By Gudrun Schultz

NEW ORLEANS, Louisiana, August 29, 2006 ( –President of the American Psychological Association, Dr. Gerald P. Koocher, broke with the APA’s long-held stance against homosexual re-orientation therapy earlier this month, saying the organization would support psychological therapy for those experiencing unwanted homosexual attractions, the National Association for the Therapy and Treatment of Homosexuality (NARTH) reported.

Speaking with NARTH President Joseph Nicolosi at the APA’s annual convention in New Orleans, Dr. Koocher stated, “APA has no conflict with psychologists who help those distressed by unwanted homosexual attraction.” Dr. Koocher emphasized that so long as patient autonomy and choice were respected, the APA’s Code of Ethics would certainly encompass psychological treatment of those who wish to be free of homosexual attraction.

The APA has long been hostile toward the work of NARTH, saying attempts to alter the sexual inclinations of homosexual or lesbian persons amount to discrimination against homosexuality.

“This is a historic step for client autonomy and self-determination,” said NARTH psychologist Dr. Dean Byrd in the organization’s report. “Dr. Koocher’s statements were clear and unambiguous in support of the rights of those who are distressed by their unwanted homosexual attraction. In fact, the message conveyed by Dr. Koocher today is identical to NARTH’s mission statement. I hope that APA and NARTH can now begin a fruitful dialogue about this very important issue.”

Despite the groundbreaking statement by the APA’s president, there appears to be a lack of consensus among members on the organization’s official position on homosexual reversal therapy. Cybercast News Service reported today on a statement by an APA spokesperson who said the scientific validity of reparative therapy for homosexuals is unfounded and insupportable.

“The APA’s concern about the positions espoused by NARTH and so-called conversion therapy is that they are not supported by the science,” APA Public Affairs Manager Pamela Willenz wrote in response to questioning by CNS. “There is simply no sufficiently scientifically sound evidence that sexual orientation can be changed.”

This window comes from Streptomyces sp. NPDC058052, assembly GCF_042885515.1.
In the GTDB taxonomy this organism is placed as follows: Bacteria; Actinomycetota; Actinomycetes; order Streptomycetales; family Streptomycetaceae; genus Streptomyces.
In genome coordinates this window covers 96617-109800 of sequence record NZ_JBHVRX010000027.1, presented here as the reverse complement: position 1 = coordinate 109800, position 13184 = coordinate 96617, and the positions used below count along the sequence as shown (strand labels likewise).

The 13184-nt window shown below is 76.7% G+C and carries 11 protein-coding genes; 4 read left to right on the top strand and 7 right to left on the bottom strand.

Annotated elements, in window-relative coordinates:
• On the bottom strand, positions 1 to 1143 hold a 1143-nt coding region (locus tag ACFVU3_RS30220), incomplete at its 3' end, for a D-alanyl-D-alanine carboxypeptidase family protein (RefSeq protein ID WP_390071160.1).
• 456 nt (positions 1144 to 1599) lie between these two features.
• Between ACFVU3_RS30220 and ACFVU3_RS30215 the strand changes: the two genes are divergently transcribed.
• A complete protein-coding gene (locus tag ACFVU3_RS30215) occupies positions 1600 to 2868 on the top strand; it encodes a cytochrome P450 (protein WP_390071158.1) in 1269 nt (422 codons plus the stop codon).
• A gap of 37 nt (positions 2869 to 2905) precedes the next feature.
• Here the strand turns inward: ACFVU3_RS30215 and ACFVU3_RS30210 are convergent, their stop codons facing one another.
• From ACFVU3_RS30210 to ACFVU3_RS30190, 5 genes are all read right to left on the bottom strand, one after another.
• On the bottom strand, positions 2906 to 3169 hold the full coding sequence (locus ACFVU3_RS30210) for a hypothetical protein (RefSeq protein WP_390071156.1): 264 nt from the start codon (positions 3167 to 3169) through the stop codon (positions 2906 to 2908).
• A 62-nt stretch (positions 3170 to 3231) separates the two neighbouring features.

Clinton Anderson, director of the APA Lesbian, Gay and Bisexual Concerns Office, told CNS there is “no evidence” that reparative therapies work, and said “they may in fact cause harm for many people.”

That “evidence” can be easily found, however, in the lives of those who have successfully undergone reparative or conversion therapies, said Alan Chambers, president of Exodus International, to CNS. Exodus International is a coalition of Christian ministries that offer outreach to people with unwanted homosexual attraction.

“If they’ve done any kind of study that’s proven that reparative therapy [does not work] or that change isn’t possible, then they’ve obviously not interviewed those of us who have successfully overcome homosexuality.”

Chambers participated in a protest at the APA convention by ex-homosexuals and pro-family groups, seeking the APA’s recognition of the legitimacy of homosexual therapy.

The APA removed homosexuality from the list of recognized mental disorders (DSM) in 1973, a decision some suggest was motivated by pressure from homosexual advocacy groups without regard for accurate scientific research. See coverage:

See CNS coverage:
See previous LifeSiteNews coverage:

Ex-Gays Protest APA Claim that Homosexuality is Irreversible

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